Follow us on :


Take a look at the Recent articles

Orthopaedic anatomy of the sternum: A micro-CT study to guide the fixation of sternal fractures

Jonathon Lindner

University of Louisville Department of Orthopaedic Surgery, USA

E-mail : bhuvaneswari.bibleraaj@uhsm.nhs.uk

Lonnie Douglas

University of Louisville Department of Orthopaedic Surgery, USA

David Seligson

University of Louisville Department of Orthopaedic Surgery, USA

Seid Waddell

University of Louisville Department of Orthopaedic Surgery, USA

Michael Voor

University of Louisville Departments of Orthopaedic Surgery and Bioengineering, USA

DOI: 10.15761/BEM.1000118

Article
Article Info
Author Info
Figures & Data

Abstract

Background: The rise of manubriosternal joint (MSJ) fractures and lack of literature has spurred an interest in surgical fixation.  We hypothesize that locations exist within the sternum that will yield best screw purchase and more rigid fixation of sternal fractures.

Methods: Nine cadaveric sternums were scanned using micro-CT and reconstructed.  The anterior surface length and angle were measured.  The sternum was divided into percentages from the jugular notch (0%) to the xiphisternal joint (100%).  Three reference points were marked dividing the axial section into 4 equal quarters from right to left and the total width was measured.  At each point of interest, total and anterior and posterior cortical thickness were measured.  Values at each percentage were averaged and analyzed.

Results: The average length of the manubrium and sternum were 5.1 cm and 9.8 cm respectively and the MSJ occurred near 35%.  The sternal angle averaged 16.9°.  The sternum was widest at 10%, averaging 6.6 cm and narrowest at the MSJ.  The superolateral and inferomedial manubrium and superomedial sternum was the thickest.  Additionally, the middle 50% of the manubrium and the superior sternal body exhibited small specimen variations and had small standard errors. The 95% confidence interval encompasses a maximum and minimum thickness value of 21.4 and 5.2 mm respectively. The results obtained, though clinically relevant, exhibited no statistical difference.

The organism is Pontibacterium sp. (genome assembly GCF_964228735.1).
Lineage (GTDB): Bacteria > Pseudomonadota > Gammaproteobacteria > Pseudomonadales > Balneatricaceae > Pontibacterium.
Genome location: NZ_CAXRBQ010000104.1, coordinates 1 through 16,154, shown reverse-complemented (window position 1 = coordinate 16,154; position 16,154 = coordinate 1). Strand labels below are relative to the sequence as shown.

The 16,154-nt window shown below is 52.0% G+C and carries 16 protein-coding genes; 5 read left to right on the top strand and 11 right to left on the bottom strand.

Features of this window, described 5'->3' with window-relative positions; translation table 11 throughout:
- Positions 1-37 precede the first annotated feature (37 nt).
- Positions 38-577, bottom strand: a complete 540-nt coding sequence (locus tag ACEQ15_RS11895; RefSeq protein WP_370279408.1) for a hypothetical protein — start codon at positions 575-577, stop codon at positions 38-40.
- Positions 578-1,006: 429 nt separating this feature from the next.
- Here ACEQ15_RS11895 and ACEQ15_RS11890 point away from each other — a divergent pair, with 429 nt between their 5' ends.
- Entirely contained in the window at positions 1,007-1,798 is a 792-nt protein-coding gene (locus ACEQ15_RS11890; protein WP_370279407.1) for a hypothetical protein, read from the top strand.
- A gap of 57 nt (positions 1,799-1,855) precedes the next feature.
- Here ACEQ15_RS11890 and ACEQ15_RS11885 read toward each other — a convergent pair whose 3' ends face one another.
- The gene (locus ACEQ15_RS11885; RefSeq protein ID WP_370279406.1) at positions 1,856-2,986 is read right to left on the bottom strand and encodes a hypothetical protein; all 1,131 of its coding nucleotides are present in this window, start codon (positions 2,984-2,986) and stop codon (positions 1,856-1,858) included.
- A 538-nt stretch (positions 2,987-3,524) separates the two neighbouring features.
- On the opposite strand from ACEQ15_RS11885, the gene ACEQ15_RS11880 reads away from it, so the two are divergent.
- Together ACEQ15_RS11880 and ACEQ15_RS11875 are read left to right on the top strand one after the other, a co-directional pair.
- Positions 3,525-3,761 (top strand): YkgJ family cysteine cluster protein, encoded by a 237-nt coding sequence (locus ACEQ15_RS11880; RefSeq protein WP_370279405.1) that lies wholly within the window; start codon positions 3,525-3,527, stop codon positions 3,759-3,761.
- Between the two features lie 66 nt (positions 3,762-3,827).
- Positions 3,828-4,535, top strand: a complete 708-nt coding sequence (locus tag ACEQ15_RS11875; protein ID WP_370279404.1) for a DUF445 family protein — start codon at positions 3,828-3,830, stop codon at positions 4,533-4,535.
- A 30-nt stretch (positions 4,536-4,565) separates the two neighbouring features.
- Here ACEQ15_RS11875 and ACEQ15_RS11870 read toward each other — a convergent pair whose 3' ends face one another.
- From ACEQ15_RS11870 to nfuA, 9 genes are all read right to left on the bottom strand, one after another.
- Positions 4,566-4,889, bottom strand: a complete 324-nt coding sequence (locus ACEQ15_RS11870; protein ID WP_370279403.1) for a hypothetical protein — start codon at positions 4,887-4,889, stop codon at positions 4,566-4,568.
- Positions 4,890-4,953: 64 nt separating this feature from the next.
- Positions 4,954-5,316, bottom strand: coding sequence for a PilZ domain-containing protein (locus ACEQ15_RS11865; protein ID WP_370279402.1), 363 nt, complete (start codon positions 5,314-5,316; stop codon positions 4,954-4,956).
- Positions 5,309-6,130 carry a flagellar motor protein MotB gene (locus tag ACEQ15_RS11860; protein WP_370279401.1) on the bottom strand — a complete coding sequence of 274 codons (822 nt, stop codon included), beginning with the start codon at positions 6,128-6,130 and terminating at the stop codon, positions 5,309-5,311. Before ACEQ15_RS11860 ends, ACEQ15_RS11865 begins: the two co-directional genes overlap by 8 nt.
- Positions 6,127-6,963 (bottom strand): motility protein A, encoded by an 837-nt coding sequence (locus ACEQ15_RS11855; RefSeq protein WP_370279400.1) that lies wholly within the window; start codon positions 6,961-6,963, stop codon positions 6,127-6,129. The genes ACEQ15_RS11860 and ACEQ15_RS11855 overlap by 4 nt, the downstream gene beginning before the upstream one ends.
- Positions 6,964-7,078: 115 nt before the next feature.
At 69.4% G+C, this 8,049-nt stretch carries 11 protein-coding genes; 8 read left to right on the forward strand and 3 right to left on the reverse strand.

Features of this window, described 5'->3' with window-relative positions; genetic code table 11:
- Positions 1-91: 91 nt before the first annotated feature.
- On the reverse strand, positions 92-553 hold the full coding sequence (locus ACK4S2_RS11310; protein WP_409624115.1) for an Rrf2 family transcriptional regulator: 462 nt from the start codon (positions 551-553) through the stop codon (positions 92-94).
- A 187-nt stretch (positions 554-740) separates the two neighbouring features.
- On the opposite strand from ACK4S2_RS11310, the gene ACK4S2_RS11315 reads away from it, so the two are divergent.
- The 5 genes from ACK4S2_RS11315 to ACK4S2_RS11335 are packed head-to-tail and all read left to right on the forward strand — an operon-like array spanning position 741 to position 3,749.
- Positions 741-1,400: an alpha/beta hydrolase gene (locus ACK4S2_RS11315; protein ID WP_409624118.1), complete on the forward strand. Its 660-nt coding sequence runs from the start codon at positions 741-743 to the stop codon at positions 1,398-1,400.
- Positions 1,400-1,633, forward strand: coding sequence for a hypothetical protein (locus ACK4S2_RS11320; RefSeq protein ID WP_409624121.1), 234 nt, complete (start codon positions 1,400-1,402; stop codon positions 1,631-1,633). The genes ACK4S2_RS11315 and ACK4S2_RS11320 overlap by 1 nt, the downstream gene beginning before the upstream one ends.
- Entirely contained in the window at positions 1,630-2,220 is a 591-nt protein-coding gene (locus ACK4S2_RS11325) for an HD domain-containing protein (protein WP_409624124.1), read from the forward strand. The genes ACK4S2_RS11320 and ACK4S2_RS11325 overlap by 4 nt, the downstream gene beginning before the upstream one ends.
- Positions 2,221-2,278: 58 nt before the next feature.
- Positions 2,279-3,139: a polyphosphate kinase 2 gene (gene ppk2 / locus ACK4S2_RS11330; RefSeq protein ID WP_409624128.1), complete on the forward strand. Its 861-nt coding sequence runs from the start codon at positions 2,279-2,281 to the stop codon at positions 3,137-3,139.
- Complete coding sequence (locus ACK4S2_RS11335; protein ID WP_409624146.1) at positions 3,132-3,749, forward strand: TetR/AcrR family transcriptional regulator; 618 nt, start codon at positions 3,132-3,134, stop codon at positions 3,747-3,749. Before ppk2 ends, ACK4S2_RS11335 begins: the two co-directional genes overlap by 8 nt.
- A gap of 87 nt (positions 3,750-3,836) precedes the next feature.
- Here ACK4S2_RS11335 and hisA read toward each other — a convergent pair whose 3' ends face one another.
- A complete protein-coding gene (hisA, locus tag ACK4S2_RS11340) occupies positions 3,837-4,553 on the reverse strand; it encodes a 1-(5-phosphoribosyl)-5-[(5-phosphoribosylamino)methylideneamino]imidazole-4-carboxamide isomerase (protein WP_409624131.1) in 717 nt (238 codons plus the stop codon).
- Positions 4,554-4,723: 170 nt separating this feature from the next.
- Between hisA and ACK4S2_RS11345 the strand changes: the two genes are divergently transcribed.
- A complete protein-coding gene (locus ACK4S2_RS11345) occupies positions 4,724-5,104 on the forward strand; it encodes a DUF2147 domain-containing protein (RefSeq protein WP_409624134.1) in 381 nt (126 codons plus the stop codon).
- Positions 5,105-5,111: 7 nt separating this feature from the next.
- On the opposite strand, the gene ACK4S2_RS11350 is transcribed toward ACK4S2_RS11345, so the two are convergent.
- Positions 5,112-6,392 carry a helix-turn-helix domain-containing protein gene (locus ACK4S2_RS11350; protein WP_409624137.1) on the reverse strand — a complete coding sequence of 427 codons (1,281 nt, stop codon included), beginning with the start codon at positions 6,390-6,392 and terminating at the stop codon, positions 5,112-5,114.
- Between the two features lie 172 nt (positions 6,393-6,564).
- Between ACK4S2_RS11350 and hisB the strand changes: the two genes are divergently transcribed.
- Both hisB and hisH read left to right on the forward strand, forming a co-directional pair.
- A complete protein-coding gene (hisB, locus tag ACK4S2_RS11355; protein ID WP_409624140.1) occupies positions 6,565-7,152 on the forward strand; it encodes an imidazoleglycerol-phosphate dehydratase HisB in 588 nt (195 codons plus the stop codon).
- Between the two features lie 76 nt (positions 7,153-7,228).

Conclusions: Micro-CT is an effective tool for the evaluation of sternal anatomy.  The middle 50% of the manubrium and superior sternal body exhibited the least variability and should be utilized for screw placement during fracture fixation.  Screw lengths should be no greater than 21 mm and no less than 5.2 mm.  This study predicts that the sternum is amenable to effective plate and screw fixation.  A larger scale CT study of living patients warranted before areas of greatest screw purchase can be determined with certainty.

Background

The Angle of Louis, more commonly known as the sternal angle or the manubriosternal joint (MSJ), was first described by Pierre Charles Alexandre Louis, a 19th century Frenchman who postulated that increased angulation was associated with worsening progression of emphysema [1].  Since then, the anatomy of the sternum and the MSJ has remained essentially unstudied.  This can be attributed to a multitude of factors, the most important of which is the historical infrequency of sternal fractures and low complication rates of cerclage wiring following median sternotomy for open thoracic surgery [2].  Today, sternal fractures are believed to be present in 0.64% of all motor vehicle trauma patients [3].  Furthermore, sternal fractures are present in 3% to 8% of all blunt force trauma patients [2].

The sternum is comprised of three bones: the manubrium, the sternal body, and the xiphoid process.  It articulates with the clavicles and the cartilaginous portions of the first through seventh ribs and serves as a major attachment for the sternocleidomastoid and pectoralis major muscles.  The MSJ, found at the insertion of the second rib, is connected by fibrocartilage [4].  It is comprised of cancellous bone encased in a thin layer of compact cortical bone.  The anterior surface of the manubrium and proximal sternal body is convex and the posterior surface is concave.  Further down the body, the shape transitions to biconcave before reaching the xiphoid [5].  These known anatomical properties of the sternum help explain an inherent weakness at the MSJ.  In fact, Labbe et al (2009) found that 82% of sternal fractures were located at the MSJ and of those 56% were fracture-dislocations [6].